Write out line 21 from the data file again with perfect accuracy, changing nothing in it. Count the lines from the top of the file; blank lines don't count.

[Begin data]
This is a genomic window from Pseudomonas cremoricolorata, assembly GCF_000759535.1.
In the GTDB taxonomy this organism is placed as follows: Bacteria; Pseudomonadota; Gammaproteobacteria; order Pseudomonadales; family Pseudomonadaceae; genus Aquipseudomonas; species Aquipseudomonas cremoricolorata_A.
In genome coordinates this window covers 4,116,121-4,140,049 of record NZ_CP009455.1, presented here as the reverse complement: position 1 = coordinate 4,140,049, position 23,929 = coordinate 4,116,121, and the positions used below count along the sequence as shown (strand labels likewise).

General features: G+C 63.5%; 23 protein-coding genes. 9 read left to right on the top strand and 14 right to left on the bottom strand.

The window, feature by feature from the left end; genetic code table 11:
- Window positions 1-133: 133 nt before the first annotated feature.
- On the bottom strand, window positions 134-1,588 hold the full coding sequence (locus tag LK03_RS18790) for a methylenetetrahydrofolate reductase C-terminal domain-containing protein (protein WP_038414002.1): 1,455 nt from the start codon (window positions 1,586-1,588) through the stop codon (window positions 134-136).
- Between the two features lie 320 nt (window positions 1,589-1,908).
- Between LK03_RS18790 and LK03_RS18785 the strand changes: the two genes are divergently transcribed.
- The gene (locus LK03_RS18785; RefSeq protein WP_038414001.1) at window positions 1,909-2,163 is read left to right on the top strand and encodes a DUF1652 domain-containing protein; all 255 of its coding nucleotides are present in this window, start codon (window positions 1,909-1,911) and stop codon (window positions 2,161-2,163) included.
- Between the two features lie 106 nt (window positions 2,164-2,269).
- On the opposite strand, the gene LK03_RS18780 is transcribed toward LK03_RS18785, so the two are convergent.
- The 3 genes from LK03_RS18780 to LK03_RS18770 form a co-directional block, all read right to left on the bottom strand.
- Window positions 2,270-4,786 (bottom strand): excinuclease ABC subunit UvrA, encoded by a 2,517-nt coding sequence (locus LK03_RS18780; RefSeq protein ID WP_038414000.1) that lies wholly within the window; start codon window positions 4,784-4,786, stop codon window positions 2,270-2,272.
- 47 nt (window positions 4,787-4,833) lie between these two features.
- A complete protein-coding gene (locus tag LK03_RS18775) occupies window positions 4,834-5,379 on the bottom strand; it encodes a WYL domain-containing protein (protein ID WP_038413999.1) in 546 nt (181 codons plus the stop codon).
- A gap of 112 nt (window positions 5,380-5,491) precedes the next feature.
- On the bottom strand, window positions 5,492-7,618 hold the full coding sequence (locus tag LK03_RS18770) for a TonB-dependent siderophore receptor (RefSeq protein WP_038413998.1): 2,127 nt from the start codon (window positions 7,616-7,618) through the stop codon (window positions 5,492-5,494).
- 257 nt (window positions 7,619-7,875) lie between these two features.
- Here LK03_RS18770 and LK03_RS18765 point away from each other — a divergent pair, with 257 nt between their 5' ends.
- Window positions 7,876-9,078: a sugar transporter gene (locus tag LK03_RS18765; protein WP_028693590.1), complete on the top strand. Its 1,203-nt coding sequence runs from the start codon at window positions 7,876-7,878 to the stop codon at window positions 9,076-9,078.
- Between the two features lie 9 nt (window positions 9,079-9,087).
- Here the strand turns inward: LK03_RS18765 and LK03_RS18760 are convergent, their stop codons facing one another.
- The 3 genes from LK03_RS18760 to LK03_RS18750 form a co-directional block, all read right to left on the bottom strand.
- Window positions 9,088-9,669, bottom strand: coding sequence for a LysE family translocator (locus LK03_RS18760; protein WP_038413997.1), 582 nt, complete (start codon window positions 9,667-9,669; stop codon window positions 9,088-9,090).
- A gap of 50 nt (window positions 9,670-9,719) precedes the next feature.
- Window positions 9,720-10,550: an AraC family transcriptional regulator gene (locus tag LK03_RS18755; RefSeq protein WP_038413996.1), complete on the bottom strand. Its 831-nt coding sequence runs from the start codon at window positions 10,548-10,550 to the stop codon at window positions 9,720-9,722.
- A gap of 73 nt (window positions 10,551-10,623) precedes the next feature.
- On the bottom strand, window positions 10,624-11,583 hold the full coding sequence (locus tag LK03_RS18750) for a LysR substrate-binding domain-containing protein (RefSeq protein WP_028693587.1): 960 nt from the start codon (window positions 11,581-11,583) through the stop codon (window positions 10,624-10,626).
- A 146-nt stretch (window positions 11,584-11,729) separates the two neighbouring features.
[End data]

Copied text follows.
- Window positions 7,876-9,078: a sugar transporter gene (locus tag LK03_RS18765; protein WP_028693590.1), complete on the top strand. Its 1,203-nt coding sequence runs from the start codon at window positions 7,876-7,878 to the stop codon at window positions 9,076-9,078.